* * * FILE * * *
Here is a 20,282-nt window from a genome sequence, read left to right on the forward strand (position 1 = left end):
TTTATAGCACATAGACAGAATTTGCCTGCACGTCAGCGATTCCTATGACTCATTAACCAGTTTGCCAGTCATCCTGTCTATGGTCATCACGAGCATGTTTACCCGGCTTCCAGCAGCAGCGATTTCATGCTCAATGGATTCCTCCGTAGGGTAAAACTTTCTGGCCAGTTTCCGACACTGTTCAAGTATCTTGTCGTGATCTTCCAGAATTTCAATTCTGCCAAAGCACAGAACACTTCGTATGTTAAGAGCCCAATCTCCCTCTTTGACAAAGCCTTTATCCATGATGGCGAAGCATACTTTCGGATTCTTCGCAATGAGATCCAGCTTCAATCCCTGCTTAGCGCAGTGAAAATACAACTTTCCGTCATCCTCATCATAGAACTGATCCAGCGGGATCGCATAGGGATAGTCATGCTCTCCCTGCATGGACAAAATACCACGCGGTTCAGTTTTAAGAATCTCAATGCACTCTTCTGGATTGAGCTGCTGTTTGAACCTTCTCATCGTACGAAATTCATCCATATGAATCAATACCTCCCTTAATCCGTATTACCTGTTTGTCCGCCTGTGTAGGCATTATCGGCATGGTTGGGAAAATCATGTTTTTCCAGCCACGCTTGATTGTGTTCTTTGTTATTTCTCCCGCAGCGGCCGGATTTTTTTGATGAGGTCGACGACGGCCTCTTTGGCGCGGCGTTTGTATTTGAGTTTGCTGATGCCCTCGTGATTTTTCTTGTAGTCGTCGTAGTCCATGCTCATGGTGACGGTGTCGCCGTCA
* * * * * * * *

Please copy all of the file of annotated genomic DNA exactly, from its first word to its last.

Here is a 20,282-nt window from a genome sequence, read left to right on the forward strand (position 1 = left end):
TTTATAGCACATAGACAGAATTTGCCTGCACGTCAGCGATTCCTATGACTCATTAACCAGTTTGCCAGTCATCCTGTCTATGGTCATCACGAGCATGTTTACCCGGCTTCCAGCAGCAGCGATTTCATGCTCAATGGATTCCTCCGTAGGGTAAAACTTTCTGGCCAGTTTCCGACACTGTTCAAGTATCTTGTCGTGATCTTCCAGAATTTCAATTCTGCCAAAGCACAGAACACTTCGTATGTTAAGAGCCCAATCTCCCTCTTTGACAAAGCCTTTATCCATGATGGCGAAGCATACTTTCGGATTCTTCGCAATGAGATCCAGCTTCAATCCCTGCTTAGCGCAGTGAAAATACAACTTTCCGTCATCCTCATCATAGAACTGATCCAGCGGGATCGCATAGGGATAGTCATGCTCTCCCTGCATGGACAAAATACCACGCGGTTCAGTTTTAAGAATCTCAATGCACTCTTCTGGATTGAGCTGCTGTTTGAACCTTCTCATCGTACGAAATTCATCCATATGAATCAATACCTCCCTTAATCCGTATTACCTGTTTGTCCGCCTGTGTAGGCATTATCGGCATGGTTGGGAAAATCATGTTTTTCCAGCCACGCTTGATTGTGTTCTTTGTTATTTCTCCCGCAGCGGCCGGATTTTTTTGATGAGGTCGACGACGGCCTCTTTGGCGCGGCGTTTGTATTTGAGTTTGCTGATGCCCTCGTGATTTTTCTTGTAGTCGTCGTAGTCCATGCTCATGGTGACGGTGTCGCCGTCA